For:Getting

For:Getting

By Margaret Dalton, Washington High School, Sioux Falls Public Schools

As I approached the USD Music Museum, my mind was filled with images of my grandfather and the music he use to create.  This was the first stop on my writing marathon, and I was inspired before the building came into sight.  Memories of sitting with Grandpa at his computer while he composed music would soon cover my page.  In my mind, Grandpa is music and the root of my musicality.  As I entered the building, I could hardly wait to find a place to compose my own kind of music. Continue reading

We Diigo

We Diigo

By Margaret Dalton, Washington High School, Sioux Falls Public Schools

Throughout the last century, development in technology has taken us from the typewriter to the computer to the Internet, one over-lapping the other in ways that replace, revamp, and revitalize.  Since the dawn of these technologies, society has clamored for those of us in education to “find meaningful ways to incorporate” the latest and greatest into the classroom (Haas 3).  For some, this translates into taking large risks by using tools that are unfamiliar and perhaps even daunting; for others, technology is already a natural extension of what we do.  Either way, both types of educators come face to face with the same challenging task of applying technology to education in a meaningful way.  As a member of Generation M, I fall into the latter category with technology being an innate addition to my teaching.  Because of that, I am quick to experiment with new programs and try them with my students.  This past year, I experimented with NoodleTools, an online note card and works cited tool, and while I did manage to find a meaningful way to incorporate this piece of technology, I also hit a few speed bumps along the way that caused some of its meaningfulness to chip away.  I walked away from the experience wondering if there were a way to make online research both more manageable and more meaningful for my students.  I may have found the answer to my question in the combination of the cultural anthropological research of Dr. Michael Wesch and a collaborative online program named Diigo.  Together, the two create both a platform for online research management and a framework of meaning for the online research process. Continue reading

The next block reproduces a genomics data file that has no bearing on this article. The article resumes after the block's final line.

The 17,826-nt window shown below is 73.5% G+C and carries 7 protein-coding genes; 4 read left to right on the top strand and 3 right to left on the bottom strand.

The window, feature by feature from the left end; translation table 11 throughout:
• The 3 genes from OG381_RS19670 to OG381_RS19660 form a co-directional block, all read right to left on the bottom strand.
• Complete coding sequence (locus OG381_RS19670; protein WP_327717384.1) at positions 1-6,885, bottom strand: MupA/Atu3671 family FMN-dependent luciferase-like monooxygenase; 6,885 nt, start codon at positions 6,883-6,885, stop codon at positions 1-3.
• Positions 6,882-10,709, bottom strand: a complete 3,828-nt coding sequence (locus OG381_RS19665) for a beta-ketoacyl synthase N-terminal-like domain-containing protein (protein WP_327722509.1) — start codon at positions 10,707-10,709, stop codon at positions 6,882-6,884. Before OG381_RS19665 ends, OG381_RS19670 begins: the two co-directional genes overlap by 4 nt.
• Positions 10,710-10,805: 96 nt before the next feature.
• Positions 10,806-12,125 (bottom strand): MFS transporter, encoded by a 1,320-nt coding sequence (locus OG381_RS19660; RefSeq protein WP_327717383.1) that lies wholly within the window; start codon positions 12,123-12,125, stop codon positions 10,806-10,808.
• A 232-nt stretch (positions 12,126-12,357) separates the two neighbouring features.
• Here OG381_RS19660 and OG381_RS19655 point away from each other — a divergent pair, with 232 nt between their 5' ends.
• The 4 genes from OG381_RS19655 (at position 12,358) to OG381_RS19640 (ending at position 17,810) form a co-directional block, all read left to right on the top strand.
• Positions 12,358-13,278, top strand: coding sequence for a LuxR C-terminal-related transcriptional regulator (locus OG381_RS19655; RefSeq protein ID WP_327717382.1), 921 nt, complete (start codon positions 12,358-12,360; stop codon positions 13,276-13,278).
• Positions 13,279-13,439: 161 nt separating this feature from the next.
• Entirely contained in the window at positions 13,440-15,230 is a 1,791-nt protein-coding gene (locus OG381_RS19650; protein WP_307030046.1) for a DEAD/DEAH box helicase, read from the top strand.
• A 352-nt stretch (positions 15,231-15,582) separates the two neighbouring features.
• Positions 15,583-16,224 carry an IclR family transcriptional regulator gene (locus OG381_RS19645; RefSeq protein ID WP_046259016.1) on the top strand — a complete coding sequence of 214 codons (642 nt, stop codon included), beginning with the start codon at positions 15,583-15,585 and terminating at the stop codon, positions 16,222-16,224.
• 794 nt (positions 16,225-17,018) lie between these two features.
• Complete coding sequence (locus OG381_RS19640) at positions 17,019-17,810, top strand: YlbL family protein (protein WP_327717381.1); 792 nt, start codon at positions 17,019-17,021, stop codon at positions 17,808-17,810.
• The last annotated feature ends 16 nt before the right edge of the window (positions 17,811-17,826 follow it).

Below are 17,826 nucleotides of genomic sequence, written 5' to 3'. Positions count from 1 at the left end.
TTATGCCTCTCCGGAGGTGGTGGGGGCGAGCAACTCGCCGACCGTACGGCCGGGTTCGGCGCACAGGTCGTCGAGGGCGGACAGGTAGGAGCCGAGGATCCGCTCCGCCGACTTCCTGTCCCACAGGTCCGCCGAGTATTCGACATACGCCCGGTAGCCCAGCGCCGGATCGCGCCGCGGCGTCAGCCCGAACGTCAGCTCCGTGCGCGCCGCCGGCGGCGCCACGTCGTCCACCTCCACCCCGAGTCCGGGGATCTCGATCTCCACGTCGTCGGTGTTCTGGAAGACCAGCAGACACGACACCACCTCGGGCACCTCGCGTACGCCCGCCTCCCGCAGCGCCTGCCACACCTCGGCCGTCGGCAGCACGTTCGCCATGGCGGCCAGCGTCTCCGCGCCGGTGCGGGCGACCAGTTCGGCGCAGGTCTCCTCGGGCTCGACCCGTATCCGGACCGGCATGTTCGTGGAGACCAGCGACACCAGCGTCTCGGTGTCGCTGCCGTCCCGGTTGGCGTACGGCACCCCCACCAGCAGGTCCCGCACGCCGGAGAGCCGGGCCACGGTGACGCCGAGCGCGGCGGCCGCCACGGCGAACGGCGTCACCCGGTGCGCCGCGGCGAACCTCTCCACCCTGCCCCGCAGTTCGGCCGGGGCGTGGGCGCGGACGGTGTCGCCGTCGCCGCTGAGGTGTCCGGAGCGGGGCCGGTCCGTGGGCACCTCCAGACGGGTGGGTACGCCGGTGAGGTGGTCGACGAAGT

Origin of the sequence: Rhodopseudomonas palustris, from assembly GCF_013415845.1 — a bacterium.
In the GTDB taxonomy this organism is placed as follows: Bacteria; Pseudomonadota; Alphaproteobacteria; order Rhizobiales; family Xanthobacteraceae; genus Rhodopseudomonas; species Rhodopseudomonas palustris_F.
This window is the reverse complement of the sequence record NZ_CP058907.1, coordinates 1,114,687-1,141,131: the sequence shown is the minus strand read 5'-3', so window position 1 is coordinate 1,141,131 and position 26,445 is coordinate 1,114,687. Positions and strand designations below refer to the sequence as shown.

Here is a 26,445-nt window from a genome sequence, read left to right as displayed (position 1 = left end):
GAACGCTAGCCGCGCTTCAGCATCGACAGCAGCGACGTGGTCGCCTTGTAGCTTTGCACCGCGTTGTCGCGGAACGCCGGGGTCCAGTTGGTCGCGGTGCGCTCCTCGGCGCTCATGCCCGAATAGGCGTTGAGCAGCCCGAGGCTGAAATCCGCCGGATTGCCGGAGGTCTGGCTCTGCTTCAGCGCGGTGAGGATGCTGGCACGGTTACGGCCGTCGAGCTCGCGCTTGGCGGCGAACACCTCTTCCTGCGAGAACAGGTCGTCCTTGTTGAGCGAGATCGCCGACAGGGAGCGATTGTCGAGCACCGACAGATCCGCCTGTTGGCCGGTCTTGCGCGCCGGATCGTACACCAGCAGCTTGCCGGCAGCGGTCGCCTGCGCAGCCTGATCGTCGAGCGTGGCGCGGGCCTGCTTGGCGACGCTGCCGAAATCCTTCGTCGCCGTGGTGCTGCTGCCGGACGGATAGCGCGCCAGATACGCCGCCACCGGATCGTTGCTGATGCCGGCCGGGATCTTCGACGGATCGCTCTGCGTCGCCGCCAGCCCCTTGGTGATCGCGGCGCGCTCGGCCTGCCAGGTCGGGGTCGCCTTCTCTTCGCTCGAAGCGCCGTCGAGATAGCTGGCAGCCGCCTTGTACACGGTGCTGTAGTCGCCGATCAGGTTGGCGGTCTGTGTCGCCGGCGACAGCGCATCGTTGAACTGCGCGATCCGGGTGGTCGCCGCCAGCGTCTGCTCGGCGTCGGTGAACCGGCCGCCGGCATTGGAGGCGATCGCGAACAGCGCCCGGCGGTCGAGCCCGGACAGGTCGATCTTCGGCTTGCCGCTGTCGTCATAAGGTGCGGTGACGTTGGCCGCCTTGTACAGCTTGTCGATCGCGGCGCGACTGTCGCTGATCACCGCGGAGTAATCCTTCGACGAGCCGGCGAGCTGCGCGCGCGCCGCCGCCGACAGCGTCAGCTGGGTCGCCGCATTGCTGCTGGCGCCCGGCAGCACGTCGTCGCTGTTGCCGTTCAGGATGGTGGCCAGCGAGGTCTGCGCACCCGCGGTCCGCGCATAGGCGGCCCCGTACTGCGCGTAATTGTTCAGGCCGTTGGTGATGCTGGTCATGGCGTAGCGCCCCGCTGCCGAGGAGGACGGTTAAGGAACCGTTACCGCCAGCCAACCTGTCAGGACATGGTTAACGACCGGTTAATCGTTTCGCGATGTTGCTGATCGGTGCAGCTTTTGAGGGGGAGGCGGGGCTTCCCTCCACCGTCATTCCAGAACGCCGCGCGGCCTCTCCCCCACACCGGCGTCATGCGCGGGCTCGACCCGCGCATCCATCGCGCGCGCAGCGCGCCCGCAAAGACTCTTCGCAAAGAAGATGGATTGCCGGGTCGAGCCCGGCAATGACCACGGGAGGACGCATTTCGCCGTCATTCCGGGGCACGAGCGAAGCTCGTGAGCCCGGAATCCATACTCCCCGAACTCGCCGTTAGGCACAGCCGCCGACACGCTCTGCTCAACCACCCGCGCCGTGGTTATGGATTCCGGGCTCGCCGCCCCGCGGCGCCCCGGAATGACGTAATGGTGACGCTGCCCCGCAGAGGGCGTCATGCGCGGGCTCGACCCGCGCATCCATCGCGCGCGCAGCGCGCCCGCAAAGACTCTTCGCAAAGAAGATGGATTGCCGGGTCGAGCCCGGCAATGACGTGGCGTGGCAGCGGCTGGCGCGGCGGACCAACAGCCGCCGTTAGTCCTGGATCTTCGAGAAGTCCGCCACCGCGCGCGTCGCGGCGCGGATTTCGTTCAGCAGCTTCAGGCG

Summer’s Promise

Summer’s Promise

(Vacation at Table Rock Lake, Ozark Mountains)

By Virginia Gaines, University of South Dakota

Summer’s promise. Five-thirty AM.

Inside, gentle slumbers – filtered light

Streams through drawn drapes;

Outside, cardinals chirping, bugs buzzing, gentle breezes, swaying pines,

Sunrise’s pink horizon, wispy clouds in young blue skies

Reflecting on Ozark’s Table Rock Lake, whispering

Silences; Continue reading

Cover Letter

Cover Letter

By Virginia Gaines, University of South Dakota